Wendy Barerra is 22, studies law, and is passionate about sex-ed.
“We’re talking about rights, we’re talking about our bodies, we’re talking about something that is part of every stage of our lives.”
Wendy is part of a network of young people advocating for comprehensive sexuality education (CSE) in El Salvador. The Youth Network for Sexual and Reproductive Health, supported by Inter Pares’ local counterpart, La Colectiva Feminista, is working to ensure young people can access accurate and fulsome sex-ed through their schools and health services.
“Learning about CSE not only changed me professionally but also personally,” says Wendy. “It changed my relationship to my body because it gave me autonomy... I started to have more confidence.”
Advocates of CSE, like Wendy, want to reduce the high rate of teenage pregnancy in the country. In recent years, one-third of pregnancies in El Salvador were to an adolescent mother – a figure further exacerbated by the pandemic. For many girls and young women, these pregnancies are often also associated with sexual violence.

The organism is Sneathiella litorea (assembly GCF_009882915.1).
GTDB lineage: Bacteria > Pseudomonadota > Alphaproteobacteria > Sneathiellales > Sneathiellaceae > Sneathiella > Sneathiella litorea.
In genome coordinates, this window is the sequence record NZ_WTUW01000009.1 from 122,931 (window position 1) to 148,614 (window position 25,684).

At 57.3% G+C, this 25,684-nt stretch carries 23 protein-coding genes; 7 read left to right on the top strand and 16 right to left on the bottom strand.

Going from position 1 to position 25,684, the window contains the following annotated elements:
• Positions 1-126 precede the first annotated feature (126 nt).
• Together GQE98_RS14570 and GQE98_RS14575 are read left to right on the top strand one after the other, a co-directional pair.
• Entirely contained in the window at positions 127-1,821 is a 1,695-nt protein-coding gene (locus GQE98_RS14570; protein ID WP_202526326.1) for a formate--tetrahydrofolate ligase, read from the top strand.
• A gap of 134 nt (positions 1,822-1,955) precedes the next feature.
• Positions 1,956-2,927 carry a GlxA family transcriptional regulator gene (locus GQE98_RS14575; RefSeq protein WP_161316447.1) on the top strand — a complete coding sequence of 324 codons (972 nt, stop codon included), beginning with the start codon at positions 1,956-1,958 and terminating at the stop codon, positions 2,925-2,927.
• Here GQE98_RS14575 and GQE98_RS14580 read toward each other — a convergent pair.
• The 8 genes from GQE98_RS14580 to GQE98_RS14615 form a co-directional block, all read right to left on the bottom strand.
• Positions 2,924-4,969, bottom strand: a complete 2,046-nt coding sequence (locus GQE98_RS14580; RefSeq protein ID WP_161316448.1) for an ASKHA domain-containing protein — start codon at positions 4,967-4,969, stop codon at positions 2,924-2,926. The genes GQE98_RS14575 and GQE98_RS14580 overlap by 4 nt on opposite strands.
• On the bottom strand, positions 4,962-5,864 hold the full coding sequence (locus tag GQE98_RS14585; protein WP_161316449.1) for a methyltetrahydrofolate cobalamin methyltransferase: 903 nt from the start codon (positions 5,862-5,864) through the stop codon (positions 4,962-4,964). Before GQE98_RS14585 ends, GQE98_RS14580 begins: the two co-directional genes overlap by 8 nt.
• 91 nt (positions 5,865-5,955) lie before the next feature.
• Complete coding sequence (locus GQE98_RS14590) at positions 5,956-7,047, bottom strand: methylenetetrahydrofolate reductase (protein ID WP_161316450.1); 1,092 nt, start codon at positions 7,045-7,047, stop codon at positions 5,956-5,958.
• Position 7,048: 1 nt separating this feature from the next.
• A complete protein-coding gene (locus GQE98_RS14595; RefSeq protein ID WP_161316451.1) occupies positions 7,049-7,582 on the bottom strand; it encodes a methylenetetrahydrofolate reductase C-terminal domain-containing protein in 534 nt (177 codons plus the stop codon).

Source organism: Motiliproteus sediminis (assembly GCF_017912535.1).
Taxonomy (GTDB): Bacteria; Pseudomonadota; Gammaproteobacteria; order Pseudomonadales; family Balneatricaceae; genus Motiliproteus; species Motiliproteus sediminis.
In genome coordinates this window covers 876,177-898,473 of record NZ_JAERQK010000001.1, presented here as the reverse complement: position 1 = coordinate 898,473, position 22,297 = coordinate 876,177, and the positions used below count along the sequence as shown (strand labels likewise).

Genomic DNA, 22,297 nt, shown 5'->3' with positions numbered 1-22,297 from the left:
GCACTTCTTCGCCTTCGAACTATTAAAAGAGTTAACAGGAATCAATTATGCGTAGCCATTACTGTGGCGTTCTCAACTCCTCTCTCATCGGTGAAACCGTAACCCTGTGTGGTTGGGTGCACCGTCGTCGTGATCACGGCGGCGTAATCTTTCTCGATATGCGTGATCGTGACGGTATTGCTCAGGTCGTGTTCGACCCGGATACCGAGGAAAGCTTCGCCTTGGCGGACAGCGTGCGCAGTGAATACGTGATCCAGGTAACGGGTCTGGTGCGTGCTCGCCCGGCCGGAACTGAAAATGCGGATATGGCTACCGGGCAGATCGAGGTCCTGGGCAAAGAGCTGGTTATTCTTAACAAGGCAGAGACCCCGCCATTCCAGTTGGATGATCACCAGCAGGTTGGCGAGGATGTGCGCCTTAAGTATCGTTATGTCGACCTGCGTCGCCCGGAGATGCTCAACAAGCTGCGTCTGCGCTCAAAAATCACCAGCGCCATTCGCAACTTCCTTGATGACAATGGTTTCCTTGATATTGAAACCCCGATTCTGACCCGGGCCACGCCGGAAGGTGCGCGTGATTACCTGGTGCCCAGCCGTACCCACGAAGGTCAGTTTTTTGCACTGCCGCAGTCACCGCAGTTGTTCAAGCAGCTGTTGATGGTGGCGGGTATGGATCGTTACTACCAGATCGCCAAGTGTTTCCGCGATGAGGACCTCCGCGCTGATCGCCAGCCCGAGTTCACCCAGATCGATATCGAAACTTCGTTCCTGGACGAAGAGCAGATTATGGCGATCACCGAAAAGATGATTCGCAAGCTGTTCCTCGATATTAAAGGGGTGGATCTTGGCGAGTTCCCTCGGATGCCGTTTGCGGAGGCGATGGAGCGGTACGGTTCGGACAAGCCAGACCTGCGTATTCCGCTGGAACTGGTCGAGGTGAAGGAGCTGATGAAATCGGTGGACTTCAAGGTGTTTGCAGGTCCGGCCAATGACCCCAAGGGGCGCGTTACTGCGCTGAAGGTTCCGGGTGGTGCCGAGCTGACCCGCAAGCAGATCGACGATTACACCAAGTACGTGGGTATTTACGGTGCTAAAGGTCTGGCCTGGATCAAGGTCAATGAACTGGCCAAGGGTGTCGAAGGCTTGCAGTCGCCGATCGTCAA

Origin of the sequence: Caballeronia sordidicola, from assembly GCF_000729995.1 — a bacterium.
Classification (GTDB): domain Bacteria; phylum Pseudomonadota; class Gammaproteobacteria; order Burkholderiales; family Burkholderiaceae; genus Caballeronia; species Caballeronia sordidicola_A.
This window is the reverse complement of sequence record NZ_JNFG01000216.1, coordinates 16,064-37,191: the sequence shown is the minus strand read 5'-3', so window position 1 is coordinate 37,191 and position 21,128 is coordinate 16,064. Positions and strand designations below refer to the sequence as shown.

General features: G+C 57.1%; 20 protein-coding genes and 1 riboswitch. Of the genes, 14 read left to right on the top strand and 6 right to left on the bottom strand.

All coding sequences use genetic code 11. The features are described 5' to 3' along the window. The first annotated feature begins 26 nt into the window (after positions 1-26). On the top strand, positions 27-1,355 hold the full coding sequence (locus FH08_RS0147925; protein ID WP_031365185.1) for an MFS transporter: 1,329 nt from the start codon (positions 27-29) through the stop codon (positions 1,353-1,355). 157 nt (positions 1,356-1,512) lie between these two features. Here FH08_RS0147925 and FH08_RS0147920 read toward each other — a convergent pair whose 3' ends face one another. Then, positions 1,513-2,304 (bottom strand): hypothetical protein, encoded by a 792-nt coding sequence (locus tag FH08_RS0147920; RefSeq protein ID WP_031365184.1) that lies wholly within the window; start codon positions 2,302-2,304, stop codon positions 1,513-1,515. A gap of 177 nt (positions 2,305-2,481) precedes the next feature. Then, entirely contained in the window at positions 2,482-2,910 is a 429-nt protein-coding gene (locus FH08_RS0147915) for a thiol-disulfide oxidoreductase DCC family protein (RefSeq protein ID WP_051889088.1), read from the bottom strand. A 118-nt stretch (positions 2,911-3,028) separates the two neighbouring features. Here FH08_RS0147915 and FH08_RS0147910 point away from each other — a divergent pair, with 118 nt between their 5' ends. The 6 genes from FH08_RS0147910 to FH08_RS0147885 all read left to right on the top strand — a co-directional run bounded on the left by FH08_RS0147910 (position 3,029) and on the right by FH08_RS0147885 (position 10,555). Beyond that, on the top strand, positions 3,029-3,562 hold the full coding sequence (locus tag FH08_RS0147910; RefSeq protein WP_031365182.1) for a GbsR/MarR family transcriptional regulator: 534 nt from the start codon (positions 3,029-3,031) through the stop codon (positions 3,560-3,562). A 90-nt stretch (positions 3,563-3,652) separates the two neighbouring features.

In an effort to address this, El Salvador created a national sex-ed curriculum in 2009 – but its implementation is spotty at best. Many children and youth have yet to access CSE and even fewer teachers have received training on how to actually teach it.
But Colectiva is changing that by teaching educators like Roberto Flores Granados how to add CSE to their lesson plans.
“The training helped me a lot,” says Roberto. “It took away the mental barrier I had to talking about sexual health.”
Roberto recently held a CSE fair at his school where students discussed contraceptives, sexual diversity, healthy relations and self-esteem. Inspired by the changes he has made to his teaching, Roberto also joined a network that, with Colectiva’s support, advocates for getting CSE into more schools. The network brings together teachers, members of school boards, public health workers and more.
For Wendy, learning about sexuality free from prejudice is a right that she’s intent on seeing all her peers access.
“Everybody should be able to know about it – and know about themselves.”
Program undertaken with the financial support of the Government of Canada provided through Global Affairs Canada.
The Youth Network for Sexual and Reproductive Health, supported by Inter Pares’ local counterpart, La Colectiva Feminista, is working to ensure young people can access accurate and fulsome sex-ed through their schools and health services.